I loved this book, not only because of the good writing, but because Polly Bemis, the 13 year old girl, lived in Warren City, Idaho, where my maternal grandfather was born. My great grandfather and my grandfather knew both her and her husband Charlie Bemis. So, I have stood on the steps of her house in Warren and feel as though her history is also a part of my family's history. ...more
Alka Joshi
Dec 18, 2019 rated it really liked it
If you've never heard of this book, it's probably because it was first published in 1981, before the blockbuster success of books like The Joy Luck Club and Red Azalea expanded our understanding of Chinese American culture. This book is a biography of Lalu Nathoy, a Chinese girl sold into slavery and brought to San Francisco. Forced to work in a brothel, auctioned to the owner of a saloon and given away in a poker game, Lalu still manages to cling to a fierce sense of her worth. Her eventual vic ...more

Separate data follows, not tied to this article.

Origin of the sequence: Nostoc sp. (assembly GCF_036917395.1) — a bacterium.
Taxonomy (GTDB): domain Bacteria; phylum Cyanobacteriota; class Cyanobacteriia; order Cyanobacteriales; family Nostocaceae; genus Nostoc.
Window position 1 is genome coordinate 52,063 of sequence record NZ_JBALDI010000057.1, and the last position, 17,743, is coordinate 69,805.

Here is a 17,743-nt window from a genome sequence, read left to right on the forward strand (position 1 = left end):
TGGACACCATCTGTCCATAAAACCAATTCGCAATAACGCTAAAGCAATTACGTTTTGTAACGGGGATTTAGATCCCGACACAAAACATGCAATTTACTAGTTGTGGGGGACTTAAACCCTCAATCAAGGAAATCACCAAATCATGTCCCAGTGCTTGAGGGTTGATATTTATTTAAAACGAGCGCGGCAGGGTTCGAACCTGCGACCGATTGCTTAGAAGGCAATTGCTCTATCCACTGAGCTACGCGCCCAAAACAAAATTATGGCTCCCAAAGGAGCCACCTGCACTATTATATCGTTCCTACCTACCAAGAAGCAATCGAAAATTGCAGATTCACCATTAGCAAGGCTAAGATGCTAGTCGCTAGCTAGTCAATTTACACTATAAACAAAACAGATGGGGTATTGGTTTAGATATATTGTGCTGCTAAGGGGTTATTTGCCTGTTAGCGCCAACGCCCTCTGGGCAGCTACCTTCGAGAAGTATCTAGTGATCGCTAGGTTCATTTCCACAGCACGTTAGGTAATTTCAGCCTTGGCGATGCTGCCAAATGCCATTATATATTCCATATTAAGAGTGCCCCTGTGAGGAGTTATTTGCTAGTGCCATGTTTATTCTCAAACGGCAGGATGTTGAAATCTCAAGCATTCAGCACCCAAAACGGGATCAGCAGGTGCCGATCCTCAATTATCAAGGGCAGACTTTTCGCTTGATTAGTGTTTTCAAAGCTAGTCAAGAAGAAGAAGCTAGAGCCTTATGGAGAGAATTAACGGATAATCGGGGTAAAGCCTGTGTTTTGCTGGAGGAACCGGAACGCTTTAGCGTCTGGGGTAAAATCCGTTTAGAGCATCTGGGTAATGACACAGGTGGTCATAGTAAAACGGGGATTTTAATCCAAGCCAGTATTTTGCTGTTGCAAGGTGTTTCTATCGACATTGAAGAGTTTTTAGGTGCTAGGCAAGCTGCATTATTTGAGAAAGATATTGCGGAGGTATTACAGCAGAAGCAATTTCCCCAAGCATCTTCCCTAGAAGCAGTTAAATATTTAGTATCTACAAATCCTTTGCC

Aug 12, 2012 rated it really liked it
I really enjoyed this book, both as a bit of Idaho history and as a well told, and unique story. I read it while I hiked through the Frank Church Wilderness, where the Salmon River flows and near where the story primarily takes places. I read the ebook version which included an essay added later after publication in which the author explained in detail how she compiled the history and facts to tell Polly Bemis's story, told as a biographical novel. It's worth finding that version, not only to un ...more
Oct 02, 2015 rated it liked it